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On July 2th,1502, the storm that Christopher Columbus had predicted and warned to Nicolas de Ovando its arrival at Hispaniola Island during his Fourth trip to the New World get Santo Domingo. He had taken refuge in the Azua port, about 100 km further west of Santo Domingo, almost in Jaragua. Being able to survive without major problems even though a couple of caravels were dragged out to sea but without major consequences. They finally managed to get together and continue their journey to Cuba.
One of the worst consequences of this hurricane was the sinking of a flotilla of ten or twelve ships that had just left Santo Domingo and in which they were travelling back to Castilla Bobadilla and Francisco Roldán, among others. Important documentation of the government of Bobadilla was also lost, including the residence that Ovando practiced for him by order of the kings. This is the reason why at present there are not many documents that tell the story of the fifteen months of the government of Columbus’ replacement, although many of the facts have been recorded in the various lawsuits that arose subsequently.
The capital of the Hispaniola island, Santo Domingo, was razed to the ground. The hurricane completely destroyed the forty-five bohios and the few stone buildings that existed, the fortress and little else. The Spaniards, who had never seen a storm of that kind before, were absolutely perplexed, and not least the new governor, Nicolás de Ovando, who had to start building the city again.
At that time the city was located on the eastern margin of the Ozama river. Their location had sparked some controversy as those coming from the Haina and San Cristóbal mines from the other shore had to cross by boat, which was quite uncomfortable and they had to pay the corresponding fee for the use of the boat, something unwanted by anyone.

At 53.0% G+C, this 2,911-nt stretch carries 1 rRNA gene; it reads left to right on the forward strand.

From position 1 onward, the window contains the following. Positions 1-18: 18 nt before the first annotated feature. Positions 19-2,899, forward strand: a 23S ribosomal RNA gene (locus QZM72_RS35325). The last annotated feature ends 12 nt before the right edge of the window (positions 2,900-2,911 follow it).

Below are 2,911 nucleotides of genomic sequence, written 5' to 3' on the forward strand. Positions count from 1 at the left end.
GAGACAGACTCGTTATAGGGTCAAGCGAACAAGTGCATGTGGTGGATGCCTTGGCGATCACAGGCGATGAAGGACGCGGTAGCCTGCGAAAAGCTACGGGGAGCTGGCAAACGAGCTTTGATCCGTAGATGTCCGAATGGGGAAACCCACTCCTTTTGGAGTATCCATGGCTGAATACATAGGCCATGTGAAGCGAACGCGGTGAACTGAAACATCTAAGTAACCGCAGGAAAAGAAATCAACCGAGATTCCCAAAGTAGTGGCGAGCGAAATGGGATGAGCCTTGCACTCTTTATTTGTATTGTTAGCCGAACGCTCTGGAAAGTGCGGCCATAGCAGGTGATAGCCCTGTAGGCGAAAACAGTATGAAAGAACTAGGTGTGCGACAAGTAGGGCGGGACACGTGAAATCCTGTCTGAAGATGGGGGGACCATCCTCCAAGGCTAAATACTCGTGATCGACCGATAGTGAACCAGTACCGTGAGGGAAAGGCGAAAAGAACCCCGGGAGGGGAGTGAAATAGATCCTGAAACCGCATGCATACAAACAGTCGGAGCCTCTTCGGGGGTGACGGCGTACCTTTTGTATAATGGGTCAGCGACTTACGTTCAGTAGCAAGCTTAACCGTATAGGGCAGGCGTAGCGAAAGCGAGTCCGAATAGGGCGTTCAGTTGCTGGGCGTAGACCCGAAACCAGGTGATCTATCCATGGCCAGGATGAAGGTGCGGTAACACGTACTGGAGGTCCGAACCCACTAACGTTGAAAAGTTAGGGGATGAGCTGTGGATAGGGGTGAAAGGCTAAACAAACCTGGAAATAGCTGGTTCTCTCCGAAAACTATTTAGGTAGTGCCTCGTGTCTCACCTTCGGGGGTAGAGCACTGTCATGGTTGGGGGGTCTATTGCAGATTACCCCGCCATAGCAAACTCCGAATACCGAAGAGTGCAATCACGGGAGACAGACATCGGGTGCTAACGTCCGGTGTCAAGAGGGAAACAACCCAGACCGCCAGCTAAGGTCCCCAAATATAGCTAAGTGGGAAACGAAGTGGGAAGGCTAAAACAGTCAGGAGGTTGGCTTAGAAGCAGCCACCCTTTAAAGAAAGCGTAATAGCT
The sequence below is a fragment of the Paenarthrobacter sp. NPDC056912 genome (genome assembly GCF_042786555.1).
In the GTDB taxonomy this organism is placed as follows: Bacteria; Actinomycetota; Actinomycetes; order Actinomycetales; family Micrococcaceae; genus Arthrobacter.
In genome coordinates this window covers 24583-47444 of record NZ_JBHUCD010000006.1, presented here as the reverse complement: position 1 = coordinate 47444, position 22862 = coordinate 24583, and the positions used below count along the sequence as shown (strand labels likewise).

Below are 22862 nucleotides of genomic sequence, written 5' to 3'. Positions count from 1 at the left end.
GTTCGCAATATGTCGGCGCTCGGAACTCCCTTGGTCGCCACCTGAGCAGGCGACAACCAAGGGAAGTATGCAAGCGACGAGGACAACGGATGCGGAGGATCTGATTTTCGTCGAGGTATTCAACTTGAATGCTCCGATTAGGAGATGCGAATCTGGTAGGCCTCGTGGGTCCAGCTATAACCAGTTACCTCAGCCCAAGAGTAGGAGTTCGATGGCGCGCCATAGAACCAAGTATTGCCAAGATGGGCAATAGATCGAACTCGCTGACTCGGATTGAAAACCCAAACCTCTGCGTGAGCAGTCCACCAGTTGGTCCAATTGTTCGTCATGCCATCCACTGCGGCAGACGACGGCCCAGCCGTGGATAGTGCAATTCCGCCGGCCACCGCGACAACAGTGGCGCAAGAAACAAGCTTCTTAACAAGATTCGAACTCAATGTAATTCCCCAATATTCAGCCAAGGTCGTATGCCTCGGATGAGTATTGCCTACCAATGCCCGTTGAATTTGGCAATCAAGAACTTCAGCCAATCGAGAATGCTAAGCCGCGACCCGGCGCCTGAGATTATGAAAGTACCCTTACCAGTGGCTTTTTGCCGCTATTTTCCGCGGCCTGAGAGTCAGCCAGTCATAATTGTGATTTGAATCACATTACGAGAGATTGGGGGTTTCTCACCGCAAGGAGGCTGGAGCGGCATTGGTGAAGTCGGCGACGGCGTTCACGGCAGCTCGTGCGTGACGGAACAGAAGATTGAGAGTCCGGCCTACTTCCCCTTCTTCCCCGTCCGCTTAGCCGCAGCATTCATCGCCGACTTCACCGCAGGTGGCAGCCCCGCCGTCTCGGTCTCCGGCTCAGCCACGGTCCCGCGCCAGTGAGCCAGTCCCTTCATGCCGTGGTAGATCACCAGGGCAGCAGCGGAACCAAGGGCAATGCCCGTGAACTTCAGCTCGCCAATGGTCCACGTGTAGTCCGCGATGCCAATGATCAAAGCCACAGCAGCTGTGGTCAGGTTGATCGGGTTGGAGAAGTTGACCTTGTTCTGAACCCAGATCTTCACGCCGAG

Taking advantage of this complete destruction Ovando, after consulting with his neighbours, decided to rebuild it in the west bank, facilitating access to it but had the problem of water supply, the fountain they used was on the old bank and for a while they had to transport the water in large jars crossing the Ozama, but soon discovered another source of water on this western bank
The construction of the new city was the first example of colonial urbanism that such beautiful and spectacular cities would produce throughout the continent. Ovando traced the new measures to string and carried out a division in quadricula, chose which would be the public places for fortress, town hall, hospital, church and others and proceeded to repare the rest of the solar so that each of them and within their possibilities would build their house
This time many of the neighbours chose to build their rock houses instead of leaves and woods; in the area several quarries were discovered with good building materials to make the task easier. With this frame, their houses would withstand better the storms and hurricanes that often hit the area. And thanks to this, we can still admire these constructions in the Colonial City of today’s Santo Domingo.